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What building types does EN 17037 apply to?

Internal image of Glenpark Early Years featuring VELUX Modular Skylights
Internal image of Glenpark Early Learning Centre featuring VELUX Modular Skylights

The new European standard for daylight design in buildings, EN 17037, has been written so that it can be applied to any building.

The areas of design covered by the standard, and the flexibility for designers to choose what performance level is achieved, means internal spaces can be designed to suit intended activities.

As a result, the standard is not confined to new buildings. Where works are proposed to renovate and/or convert an existing building, EN 17037 provides the means to assess existing openings in terms of daylight provision, sunlight, glare and view against the proposed use, and inform any changes to the building fabric accordingly.

eBook: Guide to Daylighting and EN 17037

Does EN 17037 refer to any specific building types?

Section 5.3 describes assessment of exposure to sunlight, and is the only part of the standard to offer some building-specific guidance. It says that at least one habitable space in dwellings, hospital patient rooms and nursery playrooms, should be provided with the minimum performance level for sunlight exposure.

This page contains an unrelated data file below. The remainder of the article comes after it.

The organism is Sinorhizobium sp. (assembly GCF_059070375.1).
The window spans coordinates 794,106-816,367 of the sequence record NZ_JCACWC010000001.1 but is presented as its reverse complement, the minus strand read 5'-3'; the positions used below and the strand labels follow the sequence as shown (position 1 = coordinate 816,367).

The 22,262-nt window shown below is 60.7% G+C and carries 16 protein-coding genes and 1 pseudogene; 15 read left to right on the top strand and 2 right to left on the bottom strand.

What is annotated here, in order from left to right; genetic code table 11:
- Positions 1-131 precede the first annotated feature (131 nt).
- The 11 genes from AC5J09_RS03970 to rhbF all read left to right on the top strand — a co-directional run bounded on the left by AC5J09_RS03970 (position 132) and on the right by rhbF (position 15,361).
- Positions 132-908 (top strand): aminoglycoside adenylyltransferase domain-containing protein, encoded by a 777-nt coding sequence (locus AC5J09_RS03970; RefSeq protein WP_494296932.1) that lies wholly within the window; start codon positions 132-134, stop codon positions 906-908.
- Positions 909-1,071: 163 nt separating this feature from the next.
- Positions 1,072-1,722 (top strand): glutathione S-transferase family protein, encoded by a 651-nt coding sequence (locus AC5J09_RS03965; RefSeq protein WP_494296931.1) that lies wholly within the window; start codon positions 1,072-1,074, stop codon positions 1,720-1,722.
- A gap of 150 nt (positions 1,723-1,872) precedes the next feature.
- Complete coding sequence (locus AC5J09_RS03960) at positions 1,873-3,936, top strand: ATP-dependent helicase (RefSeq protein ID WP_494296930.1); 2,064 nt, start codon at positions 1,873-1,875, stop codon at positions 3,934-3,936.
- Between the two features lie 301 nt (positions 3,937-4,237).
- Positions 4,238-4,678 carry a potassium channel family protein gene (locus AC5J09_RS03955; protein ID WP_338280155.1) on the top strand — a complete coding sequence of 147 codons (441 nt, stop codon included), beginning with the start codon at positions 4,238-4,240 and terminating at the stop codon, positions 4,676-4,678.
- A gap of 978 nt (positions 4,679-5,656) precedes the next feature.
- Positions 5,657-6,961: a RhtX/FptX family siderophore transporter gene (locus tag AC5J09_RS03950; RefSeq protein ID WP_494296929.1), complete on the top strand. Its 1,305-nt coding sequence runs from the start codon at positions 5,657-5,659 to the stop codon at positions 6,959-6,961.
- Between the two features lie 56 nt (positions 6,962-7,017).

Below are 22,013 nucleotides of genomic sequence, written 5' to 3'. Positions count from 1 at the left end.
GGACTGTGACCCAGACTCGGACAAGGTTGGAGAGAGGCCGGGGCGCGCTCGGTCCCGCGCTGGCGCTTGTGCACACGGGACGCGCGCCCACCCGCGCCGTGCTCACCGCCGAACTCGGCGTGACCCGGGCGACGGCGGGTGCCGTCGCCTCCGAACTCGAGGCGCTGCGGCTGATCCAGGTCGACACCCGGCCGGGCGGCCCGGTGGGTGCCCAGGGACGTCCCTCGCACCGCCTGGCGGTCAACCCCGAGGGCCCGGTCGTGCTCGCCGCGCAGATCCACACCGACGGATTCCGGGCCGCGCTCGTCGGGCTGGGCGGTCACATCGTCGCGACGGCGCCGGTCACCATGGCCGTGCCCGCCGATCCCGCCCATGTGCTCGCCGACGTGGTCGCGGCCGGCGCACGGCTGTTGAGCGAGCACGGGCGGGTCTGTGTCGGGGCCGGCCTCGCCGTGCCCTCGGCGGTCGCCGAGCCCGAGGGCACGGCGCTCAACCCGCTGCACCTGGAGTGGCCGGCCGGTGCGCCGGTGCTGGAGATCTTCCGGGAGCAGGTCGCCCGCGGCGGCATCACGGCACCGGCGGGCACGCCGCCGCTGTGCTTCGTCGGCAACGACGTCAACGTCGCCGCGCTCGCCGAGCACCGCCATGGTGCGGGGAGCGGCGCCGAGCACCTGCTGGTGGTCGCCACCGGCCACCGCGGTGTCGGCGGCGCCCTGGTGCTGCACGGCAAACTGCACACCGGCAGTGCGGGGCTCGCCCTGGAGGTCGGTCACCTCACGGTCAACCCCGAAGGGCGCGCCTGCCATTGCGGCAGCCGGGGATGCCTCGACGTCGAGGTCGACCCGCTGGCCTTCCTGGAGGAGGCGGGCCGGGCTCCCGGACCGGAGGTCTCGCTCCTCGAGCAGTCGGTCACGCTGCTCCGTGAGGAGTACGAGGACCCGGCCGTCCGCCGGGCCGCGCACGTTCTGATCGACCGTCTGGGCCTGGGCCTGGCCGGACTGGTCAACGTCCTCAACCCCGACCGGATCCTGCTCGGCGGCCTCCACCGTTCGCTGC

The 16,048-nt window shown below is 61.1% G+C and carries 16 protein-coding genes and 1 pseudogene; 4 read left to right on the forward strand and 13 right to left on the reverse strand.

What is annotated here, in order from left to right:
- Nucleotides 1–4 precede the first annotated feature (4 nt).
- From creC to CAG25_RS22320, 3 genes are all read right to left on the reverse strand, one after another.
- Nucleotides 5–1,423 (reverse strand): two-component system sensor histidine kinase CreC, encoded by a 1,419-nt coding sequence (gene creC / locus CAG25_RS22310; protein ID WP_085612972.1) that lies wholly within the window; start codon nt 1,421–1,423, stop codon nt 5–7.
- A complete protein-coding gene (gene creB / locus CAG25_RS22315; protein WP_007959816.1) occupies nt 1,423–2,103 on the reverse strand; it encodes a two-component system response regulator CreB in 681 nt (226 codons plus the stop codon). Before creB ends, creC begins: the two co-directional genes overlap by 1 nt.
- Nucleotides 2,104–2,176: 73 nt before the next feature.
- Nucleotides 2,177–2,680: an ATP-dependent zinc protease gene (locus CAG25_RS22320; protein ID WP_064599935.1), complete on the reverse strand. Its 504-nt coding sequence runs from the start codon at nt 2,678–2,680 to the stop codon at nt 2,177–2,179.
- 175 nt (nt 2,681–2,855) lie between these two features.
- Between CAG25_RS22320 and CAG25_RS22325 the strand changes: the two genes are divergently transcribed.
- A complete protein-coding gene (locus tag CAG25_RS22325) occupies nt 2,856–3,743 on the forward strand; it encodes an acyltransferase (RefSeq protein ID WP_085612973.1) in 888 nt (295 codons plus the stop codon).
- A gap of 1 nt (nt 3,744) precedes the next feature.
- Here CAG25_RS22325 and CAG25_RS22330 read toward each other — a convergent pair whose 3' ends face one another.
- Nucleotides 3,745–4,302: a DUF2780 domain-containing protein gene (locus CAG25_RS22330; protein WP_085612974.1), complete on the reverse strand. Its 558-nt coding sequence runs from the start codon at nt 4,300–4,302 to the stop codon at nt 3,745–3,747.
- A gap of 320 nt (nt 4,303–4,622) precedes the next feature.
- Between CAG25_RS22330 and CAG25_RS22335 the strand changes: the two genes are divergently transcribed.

While access to sunlight is generally desirable, over-exposure can be detrimental to health and wellbeing, as well as contributing to excessive solar gains and uncomfortable internal temperatures. This unique example of building-specific guidance within EN 17037 is an acknowledgement that, in certain situations, building users need a ‘calmer’ space that does not achieve the levels of sunlight set as medium or high performance.
Kids playing in atrium with skylights, Gebhardschule

Kids playing in atrium with skylights, Gebhard School

Does EN 17037 require specific levels of illuminance?

When it comes to daylight provision, the standard only gives levels of illuminance in terms of the minimum, medium and high performance levels that are a feature of the document. It does not specify levels for particular tasks or building uses.

The minimum level of 300 lux is based on a number of studies, having been described as suitable illumination for prolonged office work, and the level at which the probability of switching on electric lighting is low. Design levels for artificial lighting also use a 300 lux threshold.

Again, this leaves the designer free to aim for higher levels where certain building uses require it, and where specified by guidance particular to that building type.

VELUX Commercial specialises in offering daylight solutions for commercial and public buildings. Contact us to find out how our products can improve daylighting in your project, or find out more about why this standard was created.

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